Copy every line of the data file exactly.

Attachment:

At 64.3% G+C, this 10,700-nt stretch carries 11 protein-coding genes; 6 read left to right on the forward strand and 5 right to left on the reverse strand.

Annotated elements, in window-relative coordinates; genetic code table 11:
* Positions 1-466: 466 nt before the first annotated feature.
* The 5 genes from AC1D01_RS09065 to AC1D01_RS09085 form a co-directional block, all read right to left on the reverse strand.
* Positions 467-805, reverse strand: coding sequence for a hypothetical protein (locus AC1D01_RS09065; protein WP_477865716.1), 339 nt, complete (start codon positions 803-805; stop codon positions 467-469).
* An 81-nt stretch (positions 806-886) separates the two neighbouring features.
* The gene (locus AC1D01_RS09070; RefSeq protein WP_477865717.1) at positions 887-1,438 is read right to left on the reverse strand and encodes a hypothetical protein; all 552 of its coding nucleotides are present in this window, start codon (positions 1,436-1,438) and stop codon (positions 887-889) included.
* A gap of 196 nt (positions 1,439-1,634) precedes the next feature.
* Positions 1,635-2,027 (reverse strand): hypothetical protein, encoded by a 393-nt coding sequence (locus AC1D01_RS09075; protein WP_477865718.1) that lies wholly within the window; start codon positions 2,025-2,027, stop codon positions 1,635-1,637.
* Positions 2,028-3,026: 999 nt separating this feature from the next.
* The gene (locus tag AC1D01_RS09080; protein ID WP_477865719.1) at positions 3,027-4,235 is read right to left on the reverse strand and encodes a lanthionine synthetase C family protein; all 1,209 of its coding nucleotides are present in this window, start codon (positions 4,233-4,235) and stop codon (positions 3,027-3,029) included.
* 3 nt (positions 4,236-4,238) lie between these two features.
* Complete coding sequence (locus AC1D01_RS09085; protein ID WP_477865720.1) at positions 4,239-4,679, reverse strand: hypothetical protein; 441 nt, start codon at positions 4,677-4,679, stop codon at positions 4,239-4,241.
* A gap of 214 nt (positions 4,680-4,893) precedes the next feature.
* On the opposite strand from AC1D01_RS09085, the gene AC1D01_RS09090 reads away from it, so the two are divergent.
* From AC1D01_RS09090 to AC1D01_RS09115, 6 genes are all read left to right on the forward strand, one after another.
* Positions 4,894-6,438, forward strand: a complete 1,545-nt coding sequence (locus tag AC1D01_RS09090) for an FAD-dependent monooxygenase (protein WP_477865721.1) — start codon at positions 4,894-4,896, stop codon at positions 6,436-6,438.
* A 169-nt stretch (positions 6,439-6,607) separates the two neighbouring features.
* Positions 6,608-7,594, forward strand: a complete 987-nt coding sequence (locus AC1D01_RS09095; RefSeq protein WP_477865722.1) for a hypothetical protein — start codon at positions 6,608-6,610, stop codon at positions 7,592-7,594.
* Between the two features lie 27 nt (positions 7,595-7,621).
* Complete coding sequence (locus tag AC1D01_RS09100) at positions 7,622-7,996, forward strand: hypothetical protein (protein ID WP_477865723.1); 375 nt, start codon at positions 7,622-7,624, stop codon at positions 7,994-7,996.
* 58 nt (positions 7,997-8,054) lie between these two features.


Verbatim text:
At 64.3% G+C, this 10,700-nt stretch carries 11 protein-coding genes; 6 read left to right on the forward strand and 5 right to left on the reverse strand.

Annotated elements, in window-relative coordinates; genetic code table 11:
* Positions 1-466: 466 nt before the first annotated feature.
* The 5 genes from AC1D01_RS09065 to AC1D01_RS09085 form a co-directional block, all read right to left on the reverse strand.
* Positions 467-805, reverse strand: coding sequence for a hypothetical protein (locus AC1D01_RS09065; protein WP_477865716.1), 339 nt, complete (start codon positions 803-805; stop codon positions 467-469).
* An 81-nt stretch (positions 806-886) separates the two neighbouring features.
* The gene (locus AC1D01_RS09070; RefSeq protein WP_477865717.1) at positions 887-1,438 is read right to left on the reverse strand and encodes a hypothetical protein; all 552 of its coding nucleotides are present in this window, start codon (positions 1,436-1,438) and stop codon (positions 887-889) included.
* A gap of 196 nt (positions 1,439-1,634) precedes the next feature.
* Positions 1,635-2,027 (reverse strand): hypothetical protein, encoded by a 393-nt coding sequence (locus AC1D01_RS09075; protein WP_477865718.1) that lies wholly within the window; start codon positions 2,025-2,027, stop codon positions 1,635-1,637.
* Positions 2,028-3,026: 999 nt separating this feature from the next.
* The gene (locus tag AC1D01_RS09080; protein ID WP_477865719.1) at positions 3,027-4,235 is read right to left on the reverse strand and encodes a lanthionine synthetase C family protein; all 1,209 of its coding nucleotides are present in this window, start codon (positions 4,233-4,235) and stop codon (positions 3,027-3,029) included.
* 3 nt (positions 4,236-4,238) lie between these two features.
* Complete coding sequence (locus AC1D01_RS09085; protein ID WP_477865720.1) at positions 4,239-4,679, reverse strand: hypothetical protein; 441 nt, start codon at positions 4,677-4,679, stop codon at positions 4,239-4,241.
* A gap of 214 nt (positions 4,680-4,893) precedes the next feature.
* On the opposite strand from AC1D01_RS09085, the gene AC1D01_RS09090 reads away from it, so the two are divergent.
* From AC1D01_RS09090 to AC1D01_RS09115, 6 genes are all read left to right on the forward strand, one after another.
* Positions 4,894-6,438, forward strand: a complete 1,545-nt coding sequence (locus tag AC1D01_RS09090) for an FAD-dependent monooxygenase (protein WP_477865721.1) — start codon at positions 4,894-4,896, stop codon at positions 6,436-6,438.
* A 169-nt stretch (positions 6,439-6,607) separates the two neighbouring features.
* Positions 6,608-7,594, forward strand: a complete 987-nt coding sequence (locus AC1D01_RS09095; RefSeq protein WP_477865722.1) for a hypothetical protein — start codon at positions 6,608-6,610, stop codon at positions 7,592-7,594.
* Between the two features lie 27 nt (positions 7,595-7,621).
* Complete coding sequence (locus tag AC1D01_RS09100) at positions 7,622-7,996, forward strand: hypothetical protein (protein ID WP_477865723.1); 375 nt, start codon at positions 7,622-7,624, stop codon at positions 7,994-7,996.
* 58 nt (positions 7,997-8,054) lie between these two features.